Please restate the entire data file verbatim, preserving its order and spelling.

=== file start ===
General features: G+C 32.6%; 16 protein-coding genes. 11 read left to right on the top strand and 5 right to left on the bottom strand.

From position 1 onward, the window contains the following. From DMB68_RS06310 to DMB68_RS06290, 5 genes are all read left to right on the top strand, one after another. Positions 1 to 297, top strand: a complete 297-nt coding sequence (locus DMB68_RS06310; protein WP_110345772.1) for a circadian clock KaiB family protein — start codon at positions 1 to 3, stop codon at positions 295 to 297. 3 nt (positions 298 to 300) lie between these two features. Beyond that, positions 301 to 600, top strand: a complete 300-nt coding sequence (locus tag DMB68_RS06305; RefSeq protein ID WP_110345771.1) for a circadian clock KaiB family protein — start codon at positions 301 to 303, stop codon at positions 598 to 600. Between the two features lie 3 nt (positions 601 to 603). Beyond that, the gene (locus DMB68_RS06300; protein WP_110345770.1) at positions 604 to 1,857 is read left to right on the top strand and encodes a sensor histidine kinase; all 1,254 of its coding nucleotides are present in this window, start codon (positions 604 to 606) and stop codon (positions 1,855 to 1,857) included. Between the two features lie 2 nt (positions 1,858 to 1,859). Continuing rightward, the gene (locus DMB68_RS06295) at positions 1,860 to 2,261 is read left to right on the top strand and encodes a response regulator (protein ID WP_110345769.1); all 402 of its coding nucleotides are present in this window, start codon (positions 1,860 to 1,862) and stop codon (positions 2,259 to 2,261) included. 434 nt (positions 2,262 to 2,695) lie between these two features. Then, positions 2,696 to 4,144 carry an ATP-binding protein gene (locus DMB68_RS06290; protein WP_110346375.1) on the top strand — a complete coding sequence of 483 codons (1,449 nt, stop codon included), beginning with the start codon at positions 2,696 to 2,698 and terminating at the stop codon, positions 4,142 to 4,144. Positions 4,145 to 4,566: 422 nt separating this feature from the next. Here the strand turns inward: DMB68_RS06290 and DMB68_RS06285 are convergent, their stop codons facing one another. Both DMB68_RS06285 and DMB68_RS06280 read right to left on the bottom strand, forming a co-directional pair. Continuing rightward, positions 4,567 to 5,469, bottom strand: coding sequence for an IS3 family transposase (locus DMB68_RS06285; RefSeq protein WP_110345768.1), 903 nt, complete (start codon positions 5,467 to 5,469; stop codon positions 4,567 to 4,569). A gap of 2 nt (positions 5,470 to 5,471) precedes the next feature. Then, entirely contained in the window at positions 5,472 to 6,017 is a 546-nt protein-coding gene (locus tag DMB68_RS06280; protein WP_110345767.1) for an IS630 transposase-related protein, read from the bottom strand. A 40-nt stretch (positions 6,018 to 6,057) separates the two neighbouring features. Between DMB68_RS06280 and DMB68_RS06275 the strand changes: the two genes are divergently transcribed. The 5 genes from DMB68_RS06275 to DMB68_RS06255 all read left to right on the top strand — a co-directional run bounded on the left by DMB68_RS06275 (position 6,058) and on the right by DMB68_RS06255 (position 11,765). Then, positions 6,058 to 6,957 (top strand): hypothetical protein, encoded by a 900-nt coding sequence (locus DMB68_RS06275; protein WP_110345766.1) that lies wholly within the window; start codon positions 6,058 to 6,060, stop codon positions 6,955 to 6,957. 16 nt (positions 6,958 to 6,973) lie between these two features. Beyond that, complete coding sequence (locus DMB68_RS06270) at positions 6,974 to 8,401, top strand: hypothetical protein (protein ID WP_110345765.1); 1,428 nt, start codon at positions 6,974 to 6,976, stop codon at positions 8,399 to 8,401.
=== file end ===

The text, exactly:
General features: G+C 32.6%; 16 protein-coding genes. 11 read left to right on the top strand and 5 right to left on the bottom strand.

From position 1 onward, the window contains the following. From DMB68_RS06310 to DMB68_RS06290, 5 genes are all read left to right on the top strand, one after another. Positions 1 to 297, top strand: a complete 297-nt coding sequence (locus DMB68_RS06310; protein WP_110345772.1) for a circadian clock KaiB family protein — start codon at positions 1 to 3, stop codon at positions 295 to 297. 3 nt (positions 298 to 300) lie between these two features. Beyond that, positions 301 to 600, top strand: a complete 300-nt coding sequence (locus tag DMB68_RS06305; RefSeq protein ID WP_110345771.1) for a circadian clock KaiB family protein — start codon at positions 301 to 303, stop codon at positions 598 to 600. Between the two features lie 3 nt (positions 601 to 603). Beyond that, the gene (locus DMB68_RS06300; protein WP_110345770.1) at positions 604 to 1,857 is read left to right on the top strand and encodes a sensor histidine kinase; all 1,254 of its coding nucleotides are present in this window, start codon (positions 604 to 606) and stop codon (positions 1,855 to 1,857) included. Between the two features lie 2 nt (positions 1,858 to 1,859). Continuing rightward, the gene (locus DMB68_RS06295) at positions 1,860 to 2,261 is read left to right on the top strand and encodes a response regulator (protein ID WP_110345769.1); all 402 of its coding nucleotides are present in this window, start codon (positions 1,860 to 1,862) and stop codon (positions 2,259 to 2,261) included. 434 nt (positions 2,262 to 2,695) lie between these two features. Then, positions 2,696 to 4,144 carry an ATP-binding protein gene (locus DMB68_RS06290; protein WP_110346375.1) on the top strand — a complete coding sequence of 483 codons (1,449 nt, stop codon included), beginning with the start codon at positions 2,696 to 2,698 and terminating at the stop codon, positions 4,142 to 4,144. Positions 4,145 to 4,566: 422 nt separating this feature from the next. Here the strand turns inward: DMB68_RS06290 and DMB68_RS06285 are convergent, their stop codons facing one another. Both DMB68_RS06285 and DMB68_RS06280 read right to left on the bottom strand, forming a co-directional pair. Continuing rightward, positions 4,567 to 5,469, bottom strand: coding sequence for an IS3 family transposase (locus DMB68_RS06285; RefSeq protein WP_110345768.1), 903 nt, complete (start codon positions 5,467 to 5,469; stop codon positions 4,567 to 4,569). A gap of 2 nt (positions 5,470 to 5,471) precedes the next feature. Then, entirely contained in the window at positions 5,472 to 6,017 is a 546-nt protein-coding gene (locus tag DMB68_RS06280; protein WP_110345767.1) for an IS630 transposase-related protein, read from the bottom strand. A 40-nt stretch (positions 6,018 to 6,057) separates the two neighbouring features. Between DMB68_RS06280 and DMB68_RS06275 the strand changes: the two genes are divergently transcribed. The 5 genes from DMB68_RS06275 to DMB68_RS06255 all read left to right on the top strand — a co-directional run bounded on the left by DMB68_RS06275 (position 6,058) and on the right by DMB68_RS06255 (position 11,765). Then, positions 6,058 to 6,957 (top strand): hypothetical protein, encoded by a 900-nt coding sequence (locus DMB68_RS06275; protein WP_110345766.1) that lies wholly within the window; start codon positions 6,058 to 6,060, stop codon positions 6,955 to 6,957. 16 nt (positions 6,958 to 6,973) lie between these two features. Beyond that, complete coding sequence (locus DMB68_RS06270) at positions 6,974 to 8,401, top strand: hypothetical protein (protein ID WP_110345765.1); 1,428 nt, start codon at positions 6,974 to 6,976, stop codon at positions 8,399 to 8,401.